We had a great site visit on Sunday in the Upper Tukituki sub-catchment where the local community were invited to hear how the Upper Tukituki Catchment Group plan to use a TLC Demonstration Grant to address invasive willows and shingle islands which are redirecting flow, leading to significant erosion and increased silt loads.
The showcase project will focus on nine hectares of invasive willows growing in the channel on a short stretch of the Upper Tukituki River. At the site visit, the local community were invited to see the project site and many were surprised by the extent of the erosion and sizable shingle island.
A booklet, compiled by Charlotte Pederson, was passed around showing aerial photography of the site through the decades and highlighting the impact that the invasive willows have had on the once braided river.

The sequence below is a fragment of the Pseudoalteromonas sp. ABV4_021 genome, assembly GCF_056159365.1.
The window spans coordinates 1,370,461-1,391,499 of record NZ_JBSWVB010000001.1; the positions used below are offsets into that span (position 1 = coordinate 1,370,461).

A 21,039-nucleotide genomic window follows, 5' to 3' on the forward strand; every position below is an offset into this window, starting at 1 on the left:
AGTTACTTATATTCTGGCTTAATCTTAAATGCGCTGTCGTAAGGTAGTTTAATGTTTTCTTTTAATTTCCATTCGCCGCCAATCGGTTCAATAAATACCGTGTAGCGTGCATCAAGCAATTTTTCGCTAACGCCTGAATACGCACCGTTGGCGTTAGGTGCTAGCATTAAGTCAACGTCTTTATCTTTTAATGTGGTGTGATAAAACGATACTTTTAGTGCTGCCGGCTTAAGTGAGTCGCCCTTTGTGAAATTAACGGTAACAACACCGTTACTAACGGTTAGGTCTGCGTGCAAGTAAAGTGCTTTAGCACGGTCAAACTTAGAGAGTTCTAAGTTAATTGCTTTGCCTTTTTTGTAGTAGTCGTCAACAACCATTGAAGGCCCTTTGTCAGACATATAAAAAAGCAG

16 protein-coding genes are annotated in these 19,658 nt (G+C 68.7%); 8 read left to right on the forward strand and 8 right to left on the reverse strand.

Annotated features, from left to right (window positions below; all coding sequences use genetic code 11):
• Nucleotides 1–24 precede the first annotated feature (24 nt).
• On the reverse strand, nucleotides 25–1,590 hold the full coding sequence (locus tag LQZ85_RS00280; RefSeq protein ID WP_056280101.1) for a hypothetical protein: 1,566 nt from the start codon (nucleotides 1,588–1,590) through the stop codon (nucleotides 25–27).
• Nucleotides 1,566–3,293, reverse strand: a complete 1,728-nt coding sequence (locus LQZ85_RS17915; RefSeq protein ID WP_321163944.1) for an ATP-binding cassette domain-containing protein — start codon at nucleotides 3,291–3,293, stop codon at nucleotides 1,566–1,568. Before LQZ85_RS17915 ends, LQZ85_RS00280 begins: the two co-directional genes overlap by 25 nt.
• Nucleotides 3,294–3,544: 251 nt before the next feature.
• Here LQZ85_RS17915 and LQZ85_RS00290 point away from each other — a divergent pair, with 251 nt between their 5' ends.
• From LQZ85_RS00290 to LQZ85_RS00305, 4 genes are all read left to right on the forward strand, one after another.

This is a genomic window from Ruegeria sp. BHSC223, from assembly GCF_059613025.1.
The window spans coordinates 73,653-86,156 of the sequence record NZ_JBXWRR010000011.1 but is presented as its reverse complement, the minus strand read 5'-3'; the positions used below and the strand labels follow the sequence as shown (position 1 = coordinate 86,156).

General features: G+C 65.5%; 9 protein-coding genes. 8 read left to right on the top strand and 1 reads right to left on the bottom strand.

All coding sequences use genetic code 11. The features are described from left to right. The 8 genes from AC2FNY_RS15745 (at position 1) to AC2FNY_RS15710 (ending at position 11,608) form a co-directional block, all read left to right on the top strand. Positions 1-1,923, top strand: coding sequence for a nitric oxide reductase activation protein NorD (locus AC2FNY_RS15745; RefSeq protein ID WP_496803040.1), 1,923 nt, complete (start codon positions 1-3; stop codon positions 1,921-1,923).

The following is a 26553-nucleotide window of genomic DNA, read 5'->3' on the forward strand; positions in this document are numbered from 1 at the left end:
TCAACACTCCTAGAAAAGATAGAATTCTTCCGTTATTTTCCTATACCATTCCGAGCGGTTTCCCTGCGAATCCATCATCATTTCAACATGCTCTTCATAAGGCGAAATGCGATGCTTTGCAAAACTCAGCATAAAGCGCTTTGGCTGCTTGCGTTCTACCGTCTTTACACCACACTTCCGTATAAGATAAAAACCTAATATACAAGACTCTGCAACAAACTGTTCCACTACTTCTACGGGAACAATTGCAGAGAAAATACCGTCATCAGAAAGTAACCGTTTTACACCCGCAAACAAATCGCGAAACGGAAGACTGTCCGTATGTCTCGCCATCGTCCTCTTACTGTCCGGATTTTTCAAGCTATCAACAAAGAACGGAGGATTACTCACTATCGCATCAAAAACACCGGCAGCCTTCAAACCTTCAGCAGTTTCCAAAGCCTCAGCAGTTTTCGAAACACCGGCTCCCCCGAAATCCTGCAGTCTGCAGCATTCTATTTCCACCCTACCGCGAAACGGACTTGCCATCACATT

The catchment group are making plans to spray the invasive willows using an agricultural drone and those at the visit were treated to a drone spraying demonstration by Hawke’s Bay company Airborne Solutions - thank you Scott!
A big issue for this project is the consenting process to spray the willows. Upper Tukituki local, Paul Stuitje, has been employed as a project manager and is keen to get some answers around consent for this type of work.
TLC is really excited to be involved with this project, especially given these issues are experienced in other sub-catchments. Learnings from this project will be shared across the wider Tukituki catchment and beyond.